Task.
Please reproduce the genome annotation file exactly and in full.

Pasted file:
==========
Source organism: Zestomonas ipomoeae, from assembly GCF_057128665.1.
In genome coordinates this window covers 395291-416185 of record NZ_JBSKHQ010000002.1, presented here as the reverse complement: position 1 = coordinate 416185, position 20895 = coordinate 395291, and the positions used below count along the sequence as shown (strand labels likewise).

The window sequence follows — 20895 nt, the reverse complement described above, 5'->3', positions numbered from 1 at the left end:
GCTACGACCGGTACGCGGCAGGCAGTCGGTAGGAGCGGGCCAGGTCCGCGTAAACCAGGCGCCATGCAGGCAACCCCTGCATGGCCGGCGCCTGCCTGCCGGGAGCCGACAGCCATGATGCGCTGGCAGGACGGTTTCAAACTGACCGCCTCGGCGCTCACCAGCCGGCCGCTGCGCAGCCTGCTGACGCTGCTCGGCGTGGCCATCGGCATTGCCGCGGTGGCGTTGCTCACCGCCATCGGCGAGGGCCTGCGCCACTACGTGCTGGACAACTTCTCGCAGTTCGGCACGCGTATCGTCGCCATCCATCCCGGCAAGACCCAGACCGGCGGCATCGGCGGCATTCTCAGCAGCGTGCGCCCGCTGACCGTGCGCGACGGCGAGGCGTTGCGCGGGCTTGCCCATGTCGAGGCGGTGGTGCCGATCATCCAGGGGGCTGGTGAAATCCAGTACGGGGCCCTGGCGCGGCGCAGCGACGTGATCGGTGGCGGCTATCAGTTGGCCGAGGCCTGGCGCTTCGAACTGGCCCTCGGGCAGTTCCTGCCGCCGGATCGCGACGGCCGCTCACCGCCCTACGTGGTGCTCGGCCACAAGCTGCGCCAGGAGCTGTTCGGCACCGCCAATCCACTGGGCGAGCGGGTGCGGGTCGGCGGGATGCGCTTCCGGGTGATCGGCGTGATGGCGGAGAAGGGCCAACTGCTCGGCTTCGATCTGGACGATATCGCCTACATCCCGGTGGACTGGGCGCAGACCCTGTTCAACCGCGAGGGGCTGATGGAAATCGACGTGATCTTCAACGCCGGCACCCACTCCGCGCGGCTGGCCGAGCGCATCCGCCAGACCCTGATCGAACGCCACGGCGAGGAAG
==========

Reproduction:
Source organism: Zestomonas ipomoeae, from assembly GCF_057128665.1.
In genome coordinates this window covers 395291-416185 of record NZ_JBSKHQ010000002.1, presented here as the reverse complement: position 1 = coordinate 416185, position 20895 = coordinate 395291, and the positions used below count along the sequence as shown (strand labels likewise).

The window sequence follows — 20895 nt, the reverse complement described above, 5'->3', positions numbered from 1 at the left end:
GCTACGACCGGTACGCGGCAGGCAGTCGGTAGGAGCGGGCCAGGTCCGCGTAAACCAGGCGCCATGCAGGCAACCCCTGCATGGCCGGCGCCTGCCTGCCGGGAGCCGACAGCCATGATGCGCTGGCAGGACGGTTTCAAACTGACCGCCTCGGCGCTCACCAGCCGGCCGCTGCGCAGCCTGCTGACGCTGCTCGGCGTGGCCATCGGCATTGCCGCGGTGGCGTTGCTCACCGCCATCGGCGAGGGCCTGCGCCACTACGTGCTGGACAACTTCTCGCAGTTCGGCACGCGTATCGTCGCCATCCATCCCGGCAAGACCCAGACCGGCGGCATCGGCGGCATTCTCAGCAGCGTGCGCCCGCTGACCGTGCGCGACGGCGAGGCGTTGCGCGGGCTTGCCCATGTCGAGGCGGTGGTGCCGATCATCCAGGGGGCTGGTGAAATCCAGTACGGGGCCCTGGCGCGGCGCAGCGACGTGATCGGTGGCGGCTATCAGTTGGCCGAGGCCTGGCGCTTCGAACTGGCCCTCGGGCAGTTCCTGCCGCCGGATCGCGACGGCCGCTCACCGCCCTACGTGGTGCTCGGCCACAAGCTGCGCCAGGAGCTGTTCGGCACCGCCAATCCACTGGGCGAGCGGGTGCGGGTCGGCGGGATGCGCTTCCGGGTGATCGGCGTGATGGCGGAGAAGGGCCAACTGCTCGGCTTCGATCTGGACGATATCGCCTACATCCCGGTGGACTGGGCGCAGACCCTGTTCAACCGCGAGGGGCTGATGGAAATCGACGTGATCTTCAACGCCGGCACCCACTCCGCGCGGCTGGCCGAGCGCATCCGCCAGACCCTGATCGAACGCCACGGCGAGGAAG